Politics and return to growth to be the key: L&T MF

India Infoline News Service | Mumbai |

Going into 2014, fears over the tapering in the US, the eurozone crisis and outflows from EMs have eased

The year 2013 was a tumultuous year for India dictated by falling economic growth, a depreciating rupee, high inflation and tight liquidity conditions. While the year started on a favourable note with lower commodity prices, diesel price hike, low core inflation and interest rate cuts, fears of taper in the US led to notable volatility in the markets – be it equities or fixed income.

The worst hit, however, was the rupee which touched a high of 68.825 against the dollar in August from the 61-62 levels seen earlier. However, the new Reserve Bank of India (RBI) governor Raghuram Rajan launched a slew of measures – hike in import duty of gold, special swap window to attract FCNR (B) deposits and foreign currency borrowings, special window for oil marketing companies to help meet their daily forex requirements, and hike in FII investment limit in government securities and corporate bonds from $70 billion to $75 billion. All these measures paid off and the rupee reverted to 62 levels. From its peak of 68.825, the rupee appreciated by 10% at the close of the year. Despite the gain, the rupee declined by almost 13% against the US dollar over the year.

Since September, the RBI raised interest rates twice by 25 basis points each to curtail inflation. After remaining under 7% for four months, WPI inflation rose due to persistent rise in food prices. Meanwhile, improving trade deficit and a good response to FCNR deposit scheme (which saw an accretion of $34 billion) ensured a reduction in CAD. Moreover, a pickup in exports and a fall in imports dramatically improved the CAD/GDP ratio to 1.2% from a high of 6.7% in the not too distant past. Economic growth looks close to bottoming out, with the GDP rising 4.8% quarter on quarter. However, domestic demand remained weak due to a lacklustre capex cycle.

Going into 2014, fears over the tapering in the US, the eurozone crisis and outflows from EMs have eased. Markets are better prepared for the taper and investor sentiment is buoyed by expectations of economic recovery across the world. We expect the global economy to improve, albeit uneven at a country level, against improving set of macroeconomic numbers. EMs should be beneficiaries of improving growth in the DMs but could be weighed down by a strong US dollar and FII flows particularly if we see a significant rise in US Treasury yields.

Monetary policy is expected to remain accommodative in the US, UK and Europe. Fed taper will soon be a reality and would in all probability end the easing regime before 2014 ends. Beginning January 2014, the Fed will begin to taper $10 billion of asset purchases every month. It will now purchase $40 billion of long dated treasuries (as against $45 billion) and $35 billion of mortgage backed securities (as against $40 billion). The next Fed chairman Janet Yellen has suggested that rate hikes may not be a possibility till 2015. The ECB and the BoJ will likely lower interest rates and inject liquidity into the system. In contrast, Emerging Economies will most likely tighten monetary policy over the year, with growth momentum and inflationary expectations being the key driver.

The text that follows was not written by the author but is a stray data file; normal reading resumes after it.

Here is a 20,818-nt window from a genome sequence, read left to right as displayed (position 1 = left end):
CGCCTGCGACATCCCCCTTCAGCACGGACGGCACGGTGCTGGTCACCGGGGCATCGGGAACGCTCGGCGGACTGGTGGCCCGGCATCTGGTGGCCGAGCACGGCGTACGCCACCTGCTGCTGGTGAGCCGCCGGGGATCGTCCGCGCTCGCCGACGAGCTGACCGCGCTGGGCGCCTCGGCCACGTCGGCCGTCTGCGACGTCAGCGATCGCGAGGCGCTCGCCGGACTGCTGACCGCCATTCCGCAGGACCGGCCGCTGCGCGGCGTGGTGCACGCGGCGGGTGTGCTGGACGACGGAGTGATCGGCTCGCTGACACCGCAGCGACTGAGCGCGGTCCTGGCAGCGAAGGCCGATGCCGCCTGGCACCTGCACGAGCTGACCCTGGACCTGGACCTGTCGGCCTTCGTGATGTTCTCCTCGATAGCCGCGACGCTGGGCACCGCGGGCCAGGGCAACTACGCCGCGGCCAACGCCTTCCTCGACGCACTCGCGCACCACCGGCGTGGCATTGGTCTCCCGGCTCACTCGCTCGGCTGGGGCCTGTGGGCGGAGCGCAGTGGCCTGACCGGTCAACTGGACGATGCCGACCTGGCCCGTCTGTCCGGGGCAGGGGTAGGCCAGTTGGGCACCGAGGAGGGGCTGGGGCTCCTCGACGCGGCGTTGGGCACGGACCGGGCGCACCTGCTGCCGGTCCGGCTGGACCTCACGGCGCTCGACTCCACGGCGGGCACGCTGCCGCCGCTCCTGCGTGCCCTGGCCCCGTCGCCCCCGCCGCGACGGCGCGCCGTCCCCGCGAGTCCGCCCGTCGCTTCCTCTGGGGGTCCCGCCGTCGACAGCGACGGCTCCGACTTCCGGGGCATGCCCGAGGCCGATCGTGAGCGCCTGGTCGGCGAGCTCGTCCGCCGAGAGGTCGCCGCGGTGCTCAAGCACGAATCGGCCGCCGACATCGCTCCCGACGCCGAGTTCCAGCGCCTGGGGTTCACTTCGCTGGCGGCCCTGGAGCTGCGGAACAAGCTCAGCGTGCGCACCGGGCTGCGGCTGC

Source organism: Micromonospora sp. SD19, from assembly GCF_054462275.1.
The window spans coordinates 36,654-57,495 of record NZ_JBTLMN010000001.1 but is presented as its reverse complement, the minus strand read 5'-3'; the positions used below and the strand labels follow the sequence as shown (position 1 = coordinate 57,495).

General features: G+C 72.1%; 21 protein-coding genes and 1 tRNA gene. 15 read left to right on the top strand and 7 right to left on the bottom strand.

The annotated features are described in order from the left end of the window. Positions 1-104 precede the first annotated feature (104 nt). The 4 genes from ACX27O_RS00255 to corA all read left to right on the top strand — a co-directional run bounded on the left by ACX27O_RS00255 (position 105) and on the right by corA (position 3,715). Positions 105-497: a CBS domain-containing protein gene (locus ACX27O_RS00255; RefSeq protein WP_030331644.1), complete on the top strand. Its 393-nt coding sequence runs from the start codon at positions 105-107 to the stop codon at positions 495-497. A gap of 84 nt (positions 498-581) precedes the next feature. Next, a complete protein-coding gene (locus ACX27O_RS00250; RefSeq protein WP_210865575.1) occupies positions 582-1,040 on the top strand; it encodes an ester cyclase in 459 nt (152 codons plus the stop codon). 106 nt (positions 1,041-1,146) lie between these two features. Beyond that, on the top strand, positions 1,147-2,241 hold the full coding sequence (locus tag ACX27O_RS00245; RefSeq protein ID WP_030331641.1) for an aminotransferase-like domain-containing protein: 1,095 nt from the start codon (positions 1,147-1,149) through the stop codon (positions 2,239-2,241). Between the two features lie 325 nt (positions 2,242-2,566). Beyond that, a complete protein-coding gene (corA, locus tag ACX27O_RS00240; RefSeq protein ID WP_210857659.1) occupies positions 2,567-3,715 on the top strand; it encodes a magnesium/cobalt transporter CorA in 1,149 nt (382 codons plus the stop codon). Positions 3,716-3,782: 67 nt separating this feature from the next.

Though the economy is still in a low growth phase, it looks close to bottoming out. GDP growth is looking set to better expectations after 10 quarters and is headed higher after hitting a trough of 4.5% for FY14. Liquidity stress is easing as influx of forex has improved liquidity at the shorter end.  On the external front, an improvement in trade deficit has helped narrow the CAD. Improved forex reserves on the back of USD34b accretion through RBI swap window for FCNR(B) and bank borrowing have stabilized the INR at 62-63/USD levels, which may have provided some comfort to RBI to start rebuilding its reserves.

We expect 2014 to be a tale of two halves, with the first half driven by anticipation of elections and the second half by the outcome of elections and hopefully some actions on policy and reforms. This could result into a recovery in the economy and we could see a fall in inflation leading to softer interest rate regime, adding to the productivity of the corporate and finally investment led infrastructure segment. A cooling in commodity prices globally could be a contributor too.

Recent state election results were a triumph of growth and governance over dole outs and entitlement, anti corruption issues even overshadowed competence like never before. India looks to be ready to turn a new leaf in sensible policy making in 2014, an important pre-requisite to build confidence and help kick-start the Capex cycle - global investors are keenly looking forward to that as well.  We expect growth to pick up, with a favourable outcome in the forthcoming general elections should act as a catalyst for quick recovery.

Return of growth and stability of the currency is a virtuous cycle that feeds into one another and will endear steady FII and FDI flows which should create an environment for stability. Indian retail investors who have been taking out money from equity markets for the last two years will then have a compelling reason to reverse this and participate in the journey of growth and prosperity.

The writer is Head–Equities, L&T Investment Management.


 

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